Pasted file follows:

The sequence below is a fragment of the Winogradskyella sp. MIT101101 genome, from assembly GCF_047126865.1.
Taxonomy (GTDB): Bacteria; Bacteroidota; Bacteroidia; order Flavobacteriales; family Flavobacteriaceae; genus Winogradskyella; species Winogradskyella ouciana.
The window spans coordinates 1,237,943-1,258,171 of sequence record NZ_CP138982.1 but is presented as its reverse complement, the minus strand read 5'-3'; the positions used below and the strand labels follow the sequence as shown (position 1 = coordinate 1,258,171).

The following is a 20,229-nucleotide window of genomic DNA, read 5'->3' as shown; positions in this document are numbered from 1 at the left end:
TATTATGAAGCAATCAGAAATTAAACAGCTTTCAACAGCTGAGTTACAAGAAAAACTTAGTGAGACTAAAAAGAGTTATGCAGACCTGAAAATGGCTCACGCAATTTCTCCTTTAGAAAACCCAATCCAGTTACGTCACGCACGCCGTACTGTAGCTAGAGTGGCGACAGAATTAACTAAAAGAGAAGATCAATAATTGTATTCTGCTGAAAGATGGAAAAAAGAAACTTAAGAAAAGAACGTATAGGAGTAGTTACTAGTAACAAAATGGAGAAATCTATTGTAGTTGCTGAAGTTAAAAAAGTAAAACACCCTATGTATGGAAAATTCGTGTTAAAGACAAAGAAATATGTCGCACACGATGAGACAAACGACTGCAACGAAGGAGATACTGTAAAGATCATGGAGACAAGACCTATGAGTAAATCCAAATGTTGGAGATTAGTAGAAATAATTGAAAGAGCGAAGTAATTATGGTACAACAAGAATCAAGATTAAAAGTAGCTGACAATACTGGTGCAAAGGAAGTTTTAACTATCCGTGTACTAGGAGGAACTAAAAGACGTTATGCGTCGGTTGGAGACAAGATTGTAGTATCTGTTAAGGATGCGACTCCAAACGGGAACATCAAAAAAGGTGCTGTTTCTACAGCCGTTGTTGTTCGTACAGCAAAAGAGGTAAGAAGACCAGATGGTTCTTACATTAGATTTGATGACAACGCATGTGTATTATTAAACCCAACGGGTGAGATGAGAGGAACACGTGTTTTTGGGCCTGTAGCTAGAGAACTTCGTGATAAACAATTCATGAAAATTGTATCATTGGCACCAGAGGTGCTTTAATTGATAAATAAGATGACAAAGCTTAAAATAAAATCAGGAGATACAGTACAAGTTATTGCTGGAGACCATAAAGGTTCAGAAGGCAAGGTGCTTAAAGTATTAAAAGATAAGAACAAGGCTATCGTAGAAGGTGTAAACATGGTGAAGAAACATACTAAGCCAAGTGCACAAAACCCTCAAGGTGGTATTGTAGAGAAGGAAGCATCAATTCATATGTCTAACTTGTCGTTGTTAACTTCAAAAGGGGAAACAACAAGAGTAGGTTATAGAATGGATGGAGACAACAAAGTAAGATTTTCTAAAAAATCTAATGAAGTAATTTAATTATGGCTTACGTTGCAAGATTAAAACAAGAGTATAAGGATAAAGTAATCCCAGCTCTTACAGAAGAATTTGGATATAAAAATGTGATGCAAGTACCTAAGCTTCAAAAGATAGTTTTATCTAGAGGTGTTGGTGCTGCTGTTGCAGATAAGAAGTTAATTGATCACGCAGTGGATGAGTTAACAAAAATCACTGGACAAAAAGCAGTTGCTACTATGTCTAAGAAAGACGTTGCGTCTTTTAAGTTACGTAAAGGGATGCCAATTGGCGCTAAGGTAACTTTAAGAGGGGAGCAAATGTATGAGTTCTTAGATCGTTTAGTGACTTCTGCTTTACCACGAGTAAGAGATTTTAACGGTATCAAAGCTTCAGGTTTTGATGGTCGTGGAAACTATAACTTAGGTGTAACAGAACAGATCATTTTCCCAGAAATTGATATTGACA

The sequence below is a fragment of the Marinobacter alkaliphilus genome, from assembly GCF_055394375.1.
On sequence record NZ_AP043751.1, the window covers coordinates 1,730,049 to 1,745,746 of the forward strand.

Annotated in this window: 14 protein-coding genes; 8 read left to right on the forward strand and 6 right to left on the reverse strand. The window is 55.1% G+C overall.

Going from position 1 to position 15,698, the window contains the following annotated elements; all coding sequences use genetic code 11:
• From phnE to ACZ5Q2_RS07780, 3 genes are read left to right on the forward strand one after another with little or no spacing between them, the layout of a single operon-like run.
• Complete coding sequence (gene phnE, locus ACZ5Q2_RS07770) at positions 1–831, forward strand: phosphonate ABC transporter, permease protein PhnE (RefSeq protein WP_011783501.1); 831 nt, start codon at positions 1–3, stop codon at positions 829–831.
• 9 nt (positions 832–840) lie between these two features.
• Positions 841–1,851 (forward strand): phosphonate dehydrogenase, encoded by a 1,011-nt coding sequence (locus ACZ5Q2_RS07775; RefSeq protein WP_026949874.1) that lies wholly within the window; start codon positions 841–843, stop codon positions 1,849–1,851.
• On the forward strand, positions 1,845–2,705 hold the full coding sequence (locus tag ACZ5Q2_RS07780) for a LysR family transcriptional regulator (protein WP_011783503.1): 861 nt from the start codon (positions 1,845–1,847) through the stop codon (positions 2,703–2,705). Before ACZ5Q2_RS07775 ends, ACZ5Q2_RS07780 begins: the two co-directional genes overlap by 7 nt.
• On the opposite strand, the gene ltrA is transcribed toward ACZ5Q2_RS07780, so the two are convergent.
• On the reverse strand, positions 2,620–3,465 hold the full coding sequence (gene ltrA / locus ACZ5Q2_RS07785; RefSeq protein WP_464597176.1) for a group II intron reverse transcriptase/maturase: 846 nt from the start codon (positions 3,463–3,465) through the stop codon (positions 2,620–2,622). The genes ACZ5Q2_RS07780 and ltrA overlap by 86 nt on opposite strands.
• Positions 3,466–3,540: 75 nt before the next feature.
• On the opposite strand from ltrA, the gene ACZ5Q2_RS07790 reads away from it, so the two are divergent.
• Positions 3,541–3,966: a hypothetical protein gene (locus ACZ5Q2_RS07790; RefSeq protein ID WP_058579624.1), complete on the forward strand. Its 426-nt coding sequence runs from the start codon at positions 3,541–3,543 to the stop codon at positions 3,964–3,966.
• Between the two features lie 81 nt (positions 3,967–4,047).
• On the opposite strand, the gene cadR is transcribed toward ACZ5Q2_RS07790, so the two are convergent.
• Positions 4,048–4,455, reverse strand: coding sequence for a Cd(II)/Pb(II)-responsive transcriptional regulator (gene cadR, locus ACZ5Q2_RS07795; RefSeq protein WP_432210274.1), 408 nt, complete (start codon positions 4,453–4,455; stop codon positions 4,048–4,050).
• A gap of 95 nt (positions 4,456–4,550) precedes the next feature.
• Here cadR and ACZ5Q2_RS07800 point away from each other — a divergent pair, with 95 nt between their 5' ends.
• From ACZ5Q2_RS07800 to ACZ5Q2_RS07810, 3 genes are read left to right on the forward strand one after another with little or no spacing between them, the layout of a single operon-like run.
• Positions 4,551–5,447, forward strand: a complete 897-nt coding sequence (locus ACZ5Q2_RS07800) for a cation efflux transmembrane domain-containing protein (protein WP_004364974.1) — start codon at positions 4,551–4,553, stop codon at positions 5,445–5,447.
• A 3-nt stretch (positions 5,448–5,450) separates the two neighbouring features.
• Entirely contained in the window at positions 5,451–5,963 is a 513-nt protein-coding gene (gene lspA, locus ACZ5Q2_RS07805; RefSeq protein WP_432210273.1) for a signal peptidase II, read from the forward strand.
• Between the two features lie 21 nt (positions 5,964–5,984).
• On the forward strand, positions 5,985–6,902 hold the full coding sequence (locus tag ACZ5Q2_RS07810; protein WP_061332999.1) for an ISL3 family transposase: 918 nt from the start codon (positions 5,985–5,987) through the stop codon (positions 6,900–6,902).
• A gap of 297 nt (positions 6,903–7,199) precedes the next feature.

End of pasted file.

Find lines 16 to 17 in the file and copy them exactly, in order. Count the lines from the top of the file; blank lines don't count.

• On the reverse strand, positions 2,620–3,465 hold the full coding sequence (gene ltrA / locus ACZ5Q2_RS07785; RefSeq protein WP_464597176.1) for a group II intron reverse transcriptase/maturase: 846 nt from the start codon (positions 3,463–3,465) through the stop codon (positions 2,620–2,622). The genes ACZ5Q2_RS07780 and ltrA overlap by 86 nt on opposite strands.
• Positions 3,466–3,540: 75 nt before the next feature.